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Temporal trends in relative biomass composition of key algae species determined through FTIR

General

Project start
01.03.2014
Project end
21.03.2014
Type of project
Research
Project theme
Sea ice
Project topic
Biogeochemistry
Climate research
Sea ice

Fieldwork / Study

Fieldwork country
Canada
Fieldwork region
Cambridge Bay
Fieldwork location

Geolocation is 69.1168641, -105.0596814

Fieldwork start
01.03.2014
Fieldwork end
21.03.2014

Project details

24.09.2018
Science / project plan

Ice algae are a critical component of the Arctic ice-covered ecosystem, providing the sole source of primary production in the early spring. At the beginning of their growth season, ice algal phenology is governed by light limitation. As the season progresses and the ice algae population exponentially increases, nutrients can become limiting. Past studies have examined the entire community to identify which processes are important to algal production and when. However, the proposed project will be the first to examine the response of individual cells and colonies to light and nutrient changes during the ice algal bloom. This will be accomplished through a Fourier Transform Infrared (FTIR) spectrochemical imaging technique to examine the composition and temporal development of biomass of key ice algal species in relation to light and nutrient stress. Arctic samples will be collected this spring from March through the end of June.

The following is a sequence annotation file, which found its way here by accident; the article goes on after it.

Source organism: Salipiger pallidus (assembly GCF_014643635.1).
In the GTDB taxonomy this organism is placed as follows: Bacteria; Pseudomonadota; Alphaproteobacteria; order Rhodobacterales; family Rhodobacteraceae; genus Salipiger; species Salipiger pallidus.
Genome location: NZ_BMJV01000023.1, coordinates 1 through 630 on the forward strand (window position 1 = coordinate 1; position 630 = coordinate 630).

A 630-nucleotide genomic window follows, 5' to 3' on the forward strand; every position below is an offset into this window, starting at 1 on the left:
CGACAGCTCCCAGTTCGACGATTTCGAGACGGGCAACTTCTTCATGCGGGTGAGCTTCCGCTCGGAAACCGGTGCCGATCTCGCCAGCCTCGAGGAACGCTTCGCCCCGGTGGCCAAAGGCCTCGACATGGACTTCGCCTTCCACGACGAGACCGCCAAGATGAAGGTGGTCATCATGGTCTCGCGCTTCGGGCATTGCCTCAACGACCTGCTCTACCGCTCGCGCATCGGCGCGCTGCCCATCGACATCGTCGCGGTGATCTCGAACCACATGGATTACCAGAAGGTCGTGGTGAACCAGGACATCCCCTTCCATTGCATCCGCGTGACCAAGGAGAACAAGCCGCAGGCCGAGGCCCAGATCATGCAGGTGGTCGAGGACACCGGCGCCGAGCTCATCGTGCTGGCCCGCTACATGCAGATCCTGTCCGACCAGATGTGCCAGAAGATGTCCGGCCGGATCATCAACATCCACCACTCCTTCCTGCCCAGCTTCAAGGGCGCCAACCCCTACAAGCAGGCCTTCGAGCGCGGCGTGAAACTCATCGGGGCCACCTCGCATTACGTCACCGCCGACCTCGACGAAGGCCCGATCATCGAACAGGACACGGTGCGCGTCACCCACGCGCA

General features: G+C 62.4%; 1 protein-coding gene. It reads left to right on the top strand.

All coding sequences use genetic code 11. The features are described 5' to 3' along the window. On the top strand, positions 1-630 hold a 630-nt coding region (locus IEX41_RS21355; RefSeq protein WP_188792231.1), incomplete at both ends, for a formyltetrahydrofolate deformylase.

Fieldwork site: Field camp, Cambridge Bay, Nunavut, Canada

PI: CJ Mundy. PI: K. Gough

Project Participants: Dr. C.J. Mundy (CEOS); Catherine Findlay (UofM); Karley Campbell (CEOS); Aurelie Delaforge (CEOS); Kathleen Gough (UofM), Nicole Pogozelec (UofM)

Fieldwork summary/photo blog: Link to project summary report

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